Harriet the Spy: 50th Anniversary Edition, by Louise Fitzhugh

Before I get started, I should make something clear: this is a review of a specific edition of Louise Fitzhugh's Harriet the Spy, not the book itself. I am constitutionally incapable of saying anything about the actual story beyond “If you haven't read it, seriously, drop everything and do so IMMEDIATELY.”

For those of you (sad, legitimately to-be-pitied people) who haven't read Harriet the Spy, it is a delight. Harriet M. Welsch is a nosy, prickly, independent little kid growing up in New York's Upper East Side in the 1960s. She's dead set on becoming a spy, and has begun prepping for her future career by developing an amateur spy route that takes her down alleyways, up dumbwaiters, and over strangers' skylights. She keeps a careful record of the information she uncovers, as well as copious notes about her friends, family, and classmates. When her notebook is discovered, she learns a home truth about growing up: honesty is not a free pass for everything.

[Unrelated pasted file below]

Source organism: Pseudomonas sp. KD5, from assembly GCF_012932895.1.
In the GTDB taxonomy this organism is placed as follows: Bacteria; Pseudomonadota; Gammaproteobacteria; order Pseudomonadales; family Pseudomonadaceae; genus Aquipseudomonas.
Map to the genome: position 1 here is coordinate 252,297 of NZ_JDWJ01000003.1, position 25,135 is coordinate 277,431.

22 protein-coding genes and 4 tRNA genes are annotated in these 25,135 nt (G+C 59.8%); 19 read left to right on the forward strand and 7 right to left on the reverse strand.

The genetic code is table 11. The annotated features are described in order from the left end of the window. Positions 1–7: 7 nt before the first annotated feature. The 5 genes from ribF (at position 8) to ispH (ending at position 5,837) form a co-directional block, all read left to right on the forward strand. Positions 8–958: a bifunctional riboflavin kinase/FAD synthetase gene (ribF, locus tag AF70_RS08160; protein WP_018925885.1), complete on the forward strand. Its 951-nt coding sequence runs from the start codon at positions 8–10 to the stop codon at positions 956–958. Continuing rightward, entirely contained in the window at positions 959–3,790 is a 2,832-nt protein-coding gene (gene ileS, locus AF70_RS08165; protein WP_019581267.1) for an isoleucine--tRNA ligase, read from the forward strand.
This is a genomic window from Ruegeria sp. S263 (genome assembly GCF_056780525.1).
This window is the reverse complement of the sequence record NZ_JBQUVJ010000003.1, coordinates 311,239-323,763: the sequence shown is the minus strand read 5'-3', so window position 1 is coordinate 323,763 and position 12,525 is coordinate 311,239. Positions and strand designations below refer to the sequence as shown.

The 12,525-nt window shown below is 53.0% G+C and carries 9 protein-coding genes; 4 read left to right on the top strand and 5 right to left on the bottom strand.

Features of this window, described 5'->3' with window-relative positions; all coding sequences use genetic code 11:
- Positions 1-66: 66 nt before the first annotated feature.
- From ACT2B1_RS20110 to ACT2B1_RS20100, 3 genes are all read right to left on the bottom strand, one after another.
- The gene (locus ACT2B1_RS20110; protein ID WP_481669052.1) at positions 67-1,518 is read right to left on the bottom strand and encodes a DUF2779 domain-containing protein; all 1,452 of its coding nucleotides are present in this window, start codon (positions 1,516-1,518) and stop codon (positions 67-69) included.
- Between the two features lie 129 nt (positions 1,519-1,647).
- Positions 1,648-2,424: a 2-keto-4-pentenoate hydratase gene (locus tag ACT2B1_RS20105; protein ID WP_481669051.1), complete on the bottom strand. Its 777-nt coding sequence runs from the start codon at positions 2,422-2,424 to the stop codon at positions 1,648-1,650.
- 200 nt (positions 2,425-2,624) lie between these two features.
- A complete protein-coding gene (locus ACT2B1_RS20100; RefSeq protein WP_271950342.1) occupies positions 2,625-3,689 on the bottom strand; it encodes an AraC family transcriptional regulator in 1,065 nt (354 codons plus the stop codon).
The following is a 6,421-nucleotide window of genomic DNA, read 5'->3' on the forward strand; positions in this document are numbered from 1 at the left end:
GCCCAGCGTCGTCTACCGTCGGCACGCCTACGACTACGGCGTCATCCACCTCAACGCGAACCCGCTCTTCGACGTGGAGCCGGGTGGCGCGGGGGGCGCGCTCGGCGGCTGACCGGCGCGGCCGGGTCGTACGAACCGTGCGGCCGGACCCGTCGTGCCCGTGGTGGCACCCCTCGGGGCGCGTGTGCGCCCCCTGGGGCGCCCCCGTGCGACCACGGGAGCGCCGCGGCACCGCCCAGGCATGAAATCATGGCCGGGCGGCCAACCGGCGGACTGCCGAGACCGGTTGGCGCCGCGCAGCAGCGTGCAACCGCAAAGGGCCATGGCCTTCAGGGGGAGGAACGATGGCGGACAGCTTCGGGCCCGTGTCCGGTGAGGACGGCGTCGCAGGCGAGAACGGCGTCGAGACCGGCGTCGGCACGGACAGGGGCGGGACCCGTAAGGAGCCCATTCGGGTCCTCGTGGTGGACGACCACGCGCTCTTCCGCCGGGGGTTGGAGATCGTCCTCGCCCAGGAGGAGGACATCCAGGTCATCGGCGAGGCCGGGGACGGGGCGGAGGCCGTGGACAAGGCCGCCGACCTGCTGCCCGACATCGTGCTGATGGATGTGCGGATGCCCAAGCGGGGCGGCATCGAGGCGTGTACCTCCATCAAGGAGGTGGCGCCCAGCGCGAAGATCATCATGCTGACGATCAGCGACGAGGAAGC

Earlier this year, Random House released a handsome 50th anniversary edition of Harriet the Spy. The book includes over a dozen essays by various authors and critics, focusing on everything from the book's origins (Fitzhugh viewed herself as a visual artist, and had to be coaxed into transforming her ideas into a full story by her editor), the unique charm of the story, and Harriet's influence on generations of impressionable children.

I had a few complaints: the essays are all short, and too many are superficial. I wish the editors had included a factual history of the book and its author. There are several typos and editing errors. (Also, they left in a word choice that has puzzled me since childhood. Harriet's stern, composed caretaker is described as giving a “moo of satisfaction”. As an adult, I figured out that Fitzhugh probably meant a “moue of satisfaction”, but “moo” it remains.) It was also inexplicably difficult to find this book in stores—I had to special-order mine—but I am sincerely grateful for Randon House's efforts to make the anniversary edition of this classic story seem like an appropriately Big Deal.
Posted by: Julianka


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